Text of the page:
PhotoNow that Apple, Google, Facebook, and Amazon have been called on the carpet by the House Judiciary Committee and its investigation into competition in the digital marketplace, the consumer can expect some immediate changes.

One company hoping to beat the committee to adjustments that might otherwise be forced upon it is Apple when it comes to its ScreenTime iPhone app.

The backstory

Last year, Apple introduced the “ScreenTime” app, giving parents control over an iPhone’s operating system (iOS) -- a move quickly mimicked by Facebook and Instagram. While the company’s intent was benign, its follow-through wasn’t. The mistake Apple apparently made is that it began to sift out apps from its App Store that were similar but not functionally the same.

Was that move kosher? Some say yes.

“It did so under what, to me, is a perfectly fair piece of reasoning: these apps were all using (iOS network and data management code) explicitly for the purpose of monitoring a person's activity on their iOS device,” wrote AndroidPolice’s David Ruddock, who called the situation “a boiling pot of a controversy.”

“Some of the activities tracked are genuinely innocent, such as authentic screen time apps merely meant to enforce parents' rules about phone usage for their children. Others, though, do exactly what you'd expect of an app indistinguishable from one meant to maliciously and silently spy. Full-time location tracking, geo-fencing, explicit image and text content alerts, web browsing history (and filtering), and more.”

One of the examples Ruddock points to is the “Bark” app -- which likes to think of itself as a tool that uses “advanced algorithms to look for a variety of potential issues, such as cyberbullying, sexting, drug-related content, and signs of depression.”

“Looking at all the praise the app has earned from the media and parents, you might be inclined to think this is OK - after all, Bark doesn't let parents read full chat logs, just the ones that raise red flags,” Ruddock said.

“But the fact that an app like Bark can even exist while Apple contends that privacy is priority one on iOS is simply ridiculous. An app that can scrape images, private texts, emails, web history, call logs, and location data, send it up to an untrusted third party's cloud for analysis, then return it to parents to peruse without their child's knowledge is consistent with that ethos? In reality, Bark is merely Silicon Valley spin and polish on what is a gross model: Spying on your kids - now easier and faster with AI! (Bark suggests telling your kids you're spying on them, for what that's worth.)”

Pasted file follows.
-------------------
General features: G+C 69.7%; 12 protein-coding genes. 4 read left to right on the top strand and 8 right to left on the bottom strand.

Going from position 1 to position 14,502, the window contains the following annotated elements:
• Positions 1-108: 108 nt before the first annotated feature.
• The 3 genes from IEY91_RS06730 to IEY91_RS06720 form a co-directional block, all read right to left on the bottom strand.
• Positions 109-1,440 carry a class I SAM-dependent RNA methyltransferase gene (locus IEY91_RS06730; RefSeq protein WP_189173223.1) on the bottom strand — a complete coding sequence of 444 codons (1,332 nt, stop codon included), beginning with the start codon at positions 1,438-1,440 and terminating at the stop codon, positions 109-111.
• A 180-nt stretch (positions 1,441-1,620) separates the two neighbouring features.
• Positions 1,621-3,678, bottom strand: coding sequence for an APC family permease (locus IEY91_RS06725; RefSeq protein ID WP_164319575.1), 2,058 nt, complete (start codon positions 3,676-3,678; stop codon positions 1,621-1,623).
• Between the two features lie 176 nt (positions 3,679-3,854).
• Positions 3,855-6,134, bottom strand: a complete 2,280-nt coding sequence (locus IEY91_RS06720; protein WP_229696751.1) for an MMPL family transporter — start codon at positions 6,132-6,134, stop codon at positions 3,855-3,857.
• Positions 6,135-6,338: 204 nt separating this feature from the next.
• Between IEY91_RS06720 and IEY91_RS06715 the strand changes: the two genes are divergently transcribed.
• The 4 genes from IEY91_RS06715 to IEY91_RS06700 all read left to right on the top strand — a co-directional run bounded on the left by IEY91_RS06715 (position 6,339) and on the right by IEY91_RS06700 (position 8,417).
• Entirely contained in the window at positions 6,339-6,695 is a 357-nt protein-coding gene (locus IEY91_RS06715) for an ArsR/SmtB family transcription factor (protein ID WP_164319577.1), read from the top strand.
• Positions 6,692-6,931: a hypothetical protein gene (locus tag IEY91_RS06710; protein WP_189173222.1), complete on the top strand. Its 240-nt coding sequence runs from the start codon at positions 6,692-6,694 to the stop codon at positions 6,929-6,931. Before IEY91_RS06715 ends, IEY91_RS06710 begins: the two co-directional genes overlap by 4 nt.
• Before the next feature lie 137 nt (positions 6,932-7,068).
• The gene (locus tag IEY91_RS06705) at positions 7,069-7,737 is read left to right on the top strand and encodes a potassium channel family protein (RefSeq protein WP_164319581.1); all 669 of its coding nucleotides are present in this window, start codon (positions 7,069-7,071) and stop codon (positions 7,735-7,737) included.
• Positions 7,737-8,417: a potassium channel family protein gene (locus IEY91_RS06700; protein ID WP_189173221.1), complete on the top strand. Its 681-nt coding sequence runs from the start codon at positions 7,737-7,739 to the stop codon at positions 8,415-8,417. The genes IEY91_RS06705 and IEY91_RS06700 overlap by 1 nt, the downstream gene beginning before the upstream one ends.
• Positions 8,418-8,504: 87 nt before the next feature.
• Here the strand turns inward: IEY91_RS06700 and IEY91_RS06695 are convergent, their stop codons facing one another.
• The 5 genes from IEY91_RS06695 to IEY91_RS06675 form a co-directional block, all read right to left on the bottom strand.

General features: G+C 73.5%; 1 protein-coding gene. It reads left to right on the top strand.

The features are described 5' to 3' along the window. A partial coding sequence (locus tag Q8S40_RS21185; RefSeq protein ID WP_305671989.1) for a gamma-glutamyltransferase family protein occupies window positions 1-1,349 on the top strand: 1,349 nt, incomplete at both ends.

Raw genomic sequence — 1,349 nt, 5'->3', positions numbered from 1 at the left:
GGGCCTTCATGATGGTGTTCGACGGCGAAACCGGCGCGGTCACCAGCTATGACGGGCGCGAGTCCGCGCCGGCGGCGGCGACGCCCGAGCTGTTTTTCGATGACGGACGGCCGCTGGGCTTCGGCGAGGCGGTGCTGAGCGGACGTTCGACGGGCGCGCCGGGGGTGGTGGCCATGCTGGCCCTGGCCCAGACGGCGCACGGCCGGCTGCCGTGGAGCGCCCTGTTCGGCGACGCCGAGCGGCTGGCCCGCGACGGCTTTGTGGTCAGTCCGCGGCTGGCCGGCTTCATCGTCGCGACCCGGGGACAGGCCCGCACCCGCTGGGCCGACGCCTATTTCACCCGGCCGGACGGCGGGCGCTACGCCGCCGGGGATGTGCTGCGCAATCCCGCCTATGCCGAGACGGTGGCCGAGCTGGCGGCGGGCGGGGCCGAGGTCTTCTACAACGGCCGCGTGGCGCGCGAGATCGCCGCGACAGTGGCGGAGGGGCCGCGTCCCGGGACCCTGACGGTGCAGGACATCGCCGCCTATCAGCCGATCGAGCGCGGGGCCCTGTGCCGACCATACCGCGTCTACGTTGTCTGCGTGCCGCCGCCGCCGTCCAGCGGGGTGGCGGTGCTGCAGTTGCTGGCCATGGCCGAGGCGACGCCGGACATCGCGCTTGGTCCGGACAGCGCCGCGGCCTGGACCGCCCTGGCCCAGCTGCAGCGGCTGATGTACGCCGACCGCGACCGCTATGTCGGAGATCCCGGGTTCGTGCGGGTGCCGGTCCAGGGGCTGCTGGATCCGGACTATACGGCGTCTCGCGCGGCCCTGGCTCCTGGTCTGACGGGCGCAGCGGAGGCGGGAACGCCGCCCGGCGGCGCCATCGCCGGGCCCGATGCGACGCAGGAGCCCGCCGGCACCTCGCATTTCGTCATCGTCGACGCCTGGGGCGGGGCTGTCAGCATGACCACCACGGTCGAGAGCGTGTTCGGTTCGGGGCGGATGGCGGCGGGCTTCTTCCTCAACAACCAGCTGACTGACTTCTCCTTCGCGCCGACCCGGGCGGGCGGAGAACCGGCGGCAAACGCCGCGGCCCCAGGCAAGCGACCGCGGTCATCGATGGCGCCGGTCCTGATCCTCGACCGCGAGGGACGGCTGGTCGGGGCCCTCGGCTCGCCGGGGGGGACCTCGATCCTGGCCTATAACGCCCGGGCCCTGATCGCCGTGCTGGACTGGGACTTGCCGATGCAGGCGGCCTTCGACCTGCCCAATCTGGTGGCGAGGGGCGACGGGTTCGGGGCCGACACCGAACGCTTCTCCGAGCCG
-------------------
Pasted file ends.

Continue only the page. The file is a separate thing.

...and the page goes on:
Apple says, on second thought…

Nonetheless, Apple has decided to try and unscramble this egg in hopes of one less bullet it will have to dodge from the Judiciary Committee.

News of that decision, however, was much, much quieter than the rest of the news Apple was crowing about at its recent WorldWide Developer Conference (WWDC). As a matter of fact, it appears that notice of the changes was left for the world to stumble upon inside of Apple’s updated “App Store Review Guidelines.”

In the updated guidelines, Apple gives the apps in question a thumbs-up as long as the app’s developer doesn’t “sell, use or disclose to third parties any data for any purpose, and must commit to this in their privacy policy.”

“These apps were using an enterprise technology that provided them access to kids’ highly sensitive personal data,” an Apple spokeswoman told the New York Times. “We do not think it is O.K. for any apps to help data companies track or optimize advertising of kids.”

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